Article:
I’m writing about a lead character who is going to jump into the Void, and I want to like her more. Isn’t it enough that she has the courage to jump? What’s missing? I think about the female characters I like–most recently, Scott & Bailey, the detectives on a PBS series (that’s them above, with their boss on the left). Why do I like them? I have to admit the truth–it’s because they smoke, drink, and make bad relationship decisions. And they might have tattoos. They’re a mixture of girly-girls (make-up, skirts, heels), bad girls (smoking, drinking, etc.), and smart girls (we have evidence of this, usually in their work).
But I discover there’s something else that’s part of the hook–they have some kind of inner courage, every-day courage, the kind no one else usually knows about but that is a defining pattern for them. They hold steady on this. That’s what I want to see in my lead character–something that isn’t publicly seen but that is regularly practiced, that helps us understand her jump. Other women might have a pattern of drama, a pattern of manipulation, a pattern of hiding, even a pay-it-forward pattern of kindness. But these women have a consistent pattern of courage born from living against the grain.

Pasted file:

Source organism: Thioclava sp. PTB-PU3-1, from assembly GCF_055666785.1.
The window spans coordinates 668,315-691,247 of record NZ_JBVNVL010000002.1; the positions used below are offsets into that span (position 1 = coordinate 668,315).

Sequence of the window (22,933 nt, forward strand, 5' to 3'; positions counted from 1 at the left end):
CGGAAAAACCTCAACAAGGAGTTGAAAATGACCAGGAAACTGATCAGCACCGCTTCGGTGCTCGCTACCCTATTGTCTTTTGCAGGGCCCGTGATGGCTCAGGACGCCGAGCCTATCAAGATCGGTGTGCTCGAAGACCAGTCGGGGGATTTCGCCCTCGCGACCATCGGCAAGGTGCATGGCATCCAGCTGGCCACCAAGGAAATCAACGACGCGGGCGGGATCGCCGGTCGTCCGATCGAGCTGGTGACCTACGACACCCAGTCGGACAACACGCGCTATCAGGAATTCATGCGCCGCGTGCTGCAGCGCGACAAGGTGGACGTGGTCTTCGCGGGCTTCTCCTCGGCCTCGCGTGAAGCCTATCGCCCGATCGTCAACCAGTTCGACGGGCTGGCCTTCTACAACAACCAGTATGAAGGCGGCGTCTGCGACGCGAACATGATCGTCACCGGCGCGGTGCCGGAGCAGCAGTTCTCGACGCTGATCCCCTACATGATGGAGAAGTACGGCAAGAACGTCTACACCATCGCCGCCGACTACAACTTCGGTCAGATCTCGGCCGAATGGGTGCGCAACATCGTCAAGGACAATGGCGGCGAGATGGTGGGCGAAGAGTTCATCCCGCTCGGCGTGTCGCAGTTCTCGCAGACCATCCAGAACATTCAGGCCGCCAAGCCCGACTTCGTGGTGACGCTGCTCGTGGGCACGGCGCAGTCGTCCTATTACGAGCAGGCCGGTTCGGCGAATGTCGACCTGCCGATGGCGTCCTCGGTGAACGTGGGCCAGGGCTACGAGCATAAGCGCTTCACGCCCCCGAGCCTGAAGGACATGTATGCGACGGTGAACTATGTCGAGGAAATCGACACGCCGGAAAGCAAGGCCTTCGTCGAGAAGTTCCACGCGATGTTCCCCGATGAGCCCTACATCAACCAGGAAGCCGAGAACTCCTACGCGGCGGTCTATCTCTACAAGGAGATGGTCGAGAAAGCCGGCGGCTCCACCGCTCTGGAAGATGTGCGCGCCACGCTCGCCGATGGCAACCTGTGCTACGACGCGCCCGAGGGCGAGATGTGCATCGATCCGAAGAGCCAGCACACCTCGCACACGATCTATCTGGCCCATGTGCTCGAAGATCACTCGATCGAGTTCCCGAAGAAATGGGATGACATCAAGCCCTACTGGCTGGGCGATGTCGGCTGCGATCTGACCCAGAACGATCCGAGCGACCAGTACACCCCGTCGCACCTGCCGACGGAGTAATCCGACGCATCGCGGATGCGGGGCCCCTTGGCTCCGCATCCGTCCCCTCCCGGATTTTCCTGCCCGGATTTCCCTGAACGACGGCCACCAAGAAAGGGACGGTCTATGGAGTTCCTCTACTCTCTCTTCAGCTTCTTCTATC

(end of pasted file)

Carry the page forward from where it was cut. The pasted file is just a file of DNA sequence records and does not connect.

If they come up against rejection, abandonment, violence, they don’t stick at that spot, memorializing it so that they can borrow from it later. They’ll either take it aboard or they’ll discard it, but–either way–they move on. They aren’t held back a grade because they haven’t gotten what came before. They decide and move on.
I think it’s a hard thing to have. Life pounds and pulls, telling them they’re weak or stupid or crazy, but bent and weather beaten, they stand, deciding against the grain.
For me, that makes these characters jumpers–women who would. Without making a fuss about it. It’s what will make my lead character a jumper.
And I don’t think they’re alone out there.
I think that’s what you might be, if you’re reading this. A jumper. That’s what keeps me writing to you. I’m looking for the jumpers.